By closing its embassy in Damascus and calling back its ambassador to Doha, Qatar is contributing to Syria’s growing international isolation, says political scientist Karim Sader.
By Marc DAOU
On Monday July 18, Qatar, one of Syria’s solid allies and economic partners, closed its embassy in Damascus “until further notice”. The Qatari ambassador in Syria, Zaed al-Khayarine, returned to Doha, with no further explanation provided.
Gripped by a massive wave of anti-regime protests since March 15, Syria may just have lost a heavyweight diplomatic ally in the region.
‘More than a fleeting spat’
The diplomatic rift between Syria and Qatar has been simmering as the so-called “Arab spring” spred across the Middle East, with anti-government protest movements rocking countries like Egypt, Tunisia and Yemen. But the tension between the two countries is now at its boiling point and may contribute to Syria’s growing isolation on the international stage.
“Qatar’s move looks more like a shrewdly calculated divorce from the Syrian regime than a fleeting spat,” explained Karim Sader, an independent political scientist who specialises in the Gulf nations. According to Sader, Qatar “cynically concluded that it is no longer necessary to support the Syria of Bashar al-Assad, because this Syria no longer has the same strategic influence ever since the recent Arab revolts started shifting the power dynamics in the region”.
Already weakened by internal political conflict as well as pressure from the international community in the wake of the Syrian regime’s violent repression of protests, Syria has seen its influence on the Israeli-Palestinian conflict decline. Since the reconciliation in late April between Hamas – which Qatar supports financially – and Fatah, Syria’s input on the matter has been less frequently solicited. “The reopening of the Rafah border crossing following the fall of Egyptian President Hosni Mubarak also loosened the stranglehold on the Hamas-controlled Gaza Strip,” Sader said. “That development, combined with the reconciliation of rival Palestinian factions, makes it so that Qatar can now do without the Syrian go-between when dealing with Palestinians.”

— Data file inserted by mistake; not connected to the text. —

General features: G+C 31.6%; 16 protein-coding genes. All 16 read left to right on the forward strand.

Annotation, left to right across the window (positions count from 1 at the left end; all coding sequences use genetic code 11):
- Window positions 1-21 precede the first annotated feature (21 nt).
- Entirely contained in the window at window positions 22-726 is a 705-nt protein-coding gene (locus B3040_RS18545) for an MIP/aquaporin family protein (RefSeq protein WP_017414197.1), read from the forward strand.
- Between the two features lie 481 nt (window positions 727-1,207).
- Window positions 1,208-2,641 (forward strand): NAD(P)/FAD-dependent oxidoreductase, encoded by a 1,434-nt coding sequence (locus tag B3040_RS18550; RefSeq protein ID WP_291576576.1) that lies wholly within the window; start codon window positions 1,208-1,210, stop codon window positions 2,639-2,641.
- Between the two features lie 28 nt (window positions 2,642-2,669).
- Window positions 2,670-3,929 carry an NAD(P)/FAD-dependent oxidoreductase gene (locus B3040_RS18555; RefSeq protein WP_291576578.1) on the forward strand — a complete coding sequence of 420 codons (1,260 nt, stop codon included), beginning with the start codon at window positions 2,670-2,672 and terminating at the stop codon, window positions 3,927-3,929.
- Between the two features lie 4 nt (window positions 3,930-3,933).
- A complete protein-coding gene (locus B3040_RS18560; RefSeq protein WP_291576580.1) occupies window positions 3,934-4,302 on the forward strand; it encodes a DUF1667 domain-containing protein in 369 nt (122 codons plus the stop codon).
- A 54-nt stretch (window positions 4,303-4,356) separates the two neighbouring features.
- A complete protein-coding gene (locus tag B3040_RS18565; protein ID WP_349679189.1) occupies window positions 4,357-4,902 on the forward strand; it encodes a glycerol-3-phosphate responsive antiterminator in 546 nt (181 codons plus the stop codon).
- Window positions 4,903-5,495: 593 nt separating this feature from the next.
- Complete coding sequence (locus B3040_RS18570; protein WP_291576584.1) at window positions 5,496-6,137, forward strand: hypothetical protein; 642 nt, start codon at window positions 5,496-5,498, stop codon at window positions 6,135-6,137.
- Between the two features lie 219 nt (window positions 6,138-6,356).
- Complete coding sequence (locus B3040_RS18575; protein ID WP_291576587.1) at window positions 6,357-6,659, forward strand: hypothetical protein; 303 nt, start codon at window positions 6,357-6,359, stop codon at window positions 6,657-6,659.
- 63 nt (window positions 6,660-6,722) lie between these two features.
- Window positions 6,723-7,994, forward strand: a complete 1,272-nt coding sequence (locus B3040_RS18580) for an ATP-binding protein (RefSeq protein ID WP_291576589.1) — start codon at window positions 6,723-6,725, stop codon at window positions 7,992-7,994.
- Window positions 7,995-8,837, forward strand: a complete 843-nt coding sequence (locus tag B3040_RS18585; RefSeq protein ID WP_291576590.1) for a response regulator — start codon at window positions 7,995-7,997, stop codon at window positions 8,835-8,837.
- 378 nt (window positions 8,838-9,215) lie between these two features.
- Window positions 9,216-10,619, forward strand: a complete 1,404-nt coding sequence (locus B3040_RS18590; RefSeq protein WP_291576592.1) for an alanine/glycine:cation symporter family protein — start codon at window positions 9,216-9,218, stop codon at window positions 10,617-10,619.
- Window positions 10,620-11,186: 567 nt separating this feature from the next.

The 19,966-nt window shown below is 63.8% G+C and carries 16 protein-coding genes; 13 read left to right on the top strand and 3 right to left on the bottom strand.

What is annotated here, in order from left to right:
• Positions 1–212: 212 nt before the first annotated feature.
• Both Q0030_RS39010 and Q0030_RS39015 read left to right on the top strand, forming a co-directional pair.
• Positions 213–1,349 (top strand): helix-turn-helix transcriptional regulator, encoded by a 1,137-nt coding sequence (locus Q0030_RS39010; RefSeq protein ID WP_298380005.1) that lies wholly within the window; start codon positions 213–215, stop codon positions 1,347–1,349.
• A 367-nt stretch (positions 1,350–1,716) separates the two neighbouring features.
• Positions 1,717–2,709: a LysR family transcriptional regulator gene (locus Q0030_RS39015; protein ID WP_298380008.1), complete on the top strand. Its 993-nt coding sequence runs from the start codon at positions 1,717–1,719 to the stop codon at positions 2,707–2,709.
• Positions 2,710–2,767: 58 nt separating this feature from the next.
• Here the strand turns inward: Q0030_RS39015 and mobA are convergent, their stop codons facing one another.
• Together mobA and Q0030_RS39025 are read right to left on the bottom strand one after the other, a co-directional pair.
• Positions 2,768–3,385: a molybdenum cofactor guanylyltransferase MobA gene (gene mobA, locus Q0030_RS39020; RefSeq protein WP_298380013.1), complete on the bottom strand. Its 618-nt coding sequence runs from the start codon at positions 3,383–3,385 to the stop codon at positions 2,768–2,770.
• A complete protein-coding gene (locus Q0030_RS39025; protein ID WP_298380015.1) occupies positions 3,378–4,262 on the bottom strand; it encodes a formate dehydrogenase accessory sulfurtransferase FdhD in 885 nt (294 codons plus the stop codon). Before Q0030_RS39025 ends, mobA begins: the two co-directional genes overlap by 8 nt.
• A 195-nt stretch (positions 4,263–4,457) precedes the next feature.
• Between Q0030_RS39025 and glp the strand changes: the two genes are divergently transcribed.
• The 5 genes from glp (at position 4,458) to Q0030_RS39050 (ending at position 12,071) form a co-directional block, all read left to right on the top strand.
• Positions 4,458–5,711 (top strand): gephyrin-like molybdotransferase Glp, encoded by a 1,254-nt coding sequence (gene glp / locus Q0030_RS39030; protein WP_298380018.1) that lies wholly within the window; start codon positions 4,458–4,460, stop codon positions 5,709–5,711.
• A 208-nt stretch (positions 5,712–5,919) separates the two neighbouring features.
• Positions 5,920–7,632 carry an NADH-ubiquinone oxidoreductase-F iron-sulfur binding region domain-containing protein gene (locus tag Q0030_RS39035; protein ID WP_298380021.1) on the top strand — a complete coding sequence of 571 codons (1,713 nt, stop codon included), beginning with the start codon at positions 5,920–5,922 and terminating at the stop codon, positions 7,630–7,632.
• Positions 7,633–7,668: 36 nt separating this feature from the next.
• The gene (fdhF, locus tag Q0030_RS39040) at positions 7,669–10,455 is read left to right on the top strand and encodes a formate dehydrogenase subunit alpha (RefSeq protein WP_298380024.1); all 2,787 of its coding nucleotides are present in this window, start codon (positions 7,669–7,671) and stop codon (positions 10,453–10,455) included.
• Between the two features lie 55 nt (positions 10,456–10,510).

Al-Jazeera, a source of Syrian-Qatari discord
The shift in Qatari-Syrian relations has roots in the Arab revolts in which Qatar played a role through the decisive influence of the Qatari-owned news channel Al-Jazeera. “The channel displayed a clear support for the revolutionary movements from the very start of the protests in Tunisia”, explained Claire-Gabrielle Talon, a French political scientist and author of a book on Al-Jazeera, in an interview with weekly news magazine Jeune Afrique. “The channel broadcast images of the revolutions, accompanied by music, and it looked almost like an advertising campaign.” Talon said that until the Arab revolutions of this year, Al-Jazeera had broadcast those types of montages almost exclusively to show Palestinian resistance efforts.
Last week, supporters of Bashar al-Assad stormed the Qatari embassy in Damascus to protest against Al-Jazeera’s “exaggerated and dishonest” coverage of the events in Syria. The incident was an indication that Syrian authorities feel threatened by the channel, which is credited with providing momentum to the uprising against Libya’s Colonel Gaddafi and especially to the fall of Egypt’s Hosni Mubarak.
Playing the Sunni card
According to Karim Sader, Qatar seems to be playing “the Sunni card” by cozying up to Saudi Arabia – which would explain why Al-Jazeera has been covering Syria more extensively, compared to its past silence when it came to Syrian repression. “Qatar decided to make overtures toward its ally and fellow Sunni bastion Saudi Arabia…by adjusting its coverage of Syria, which is the main Arab ally of Shia-dominated Iran.”
Sader explained that “the rift with Qatar amounts to a colossal diplomatic loss for Bashar al-Assad, who is losing an ally that made him more palatable” to other nations. Indeed, Qatar had worked significantly toward the improvement of Syria’s image on the international stage in the wake of the assassination of former Lebanese Prime Minister Rafiq Hariri, which was attributed to Syrian authorities by Hariri’s entourage.
“It’s thanks to Qatar that France, under Nicolas Sarkozy, renewed relations with Damascus,” Sader concluded. “It’s also Qatar that rallied for President Assad to be invited to the July 14 parade [in honour of Bastille Day] in 2008.”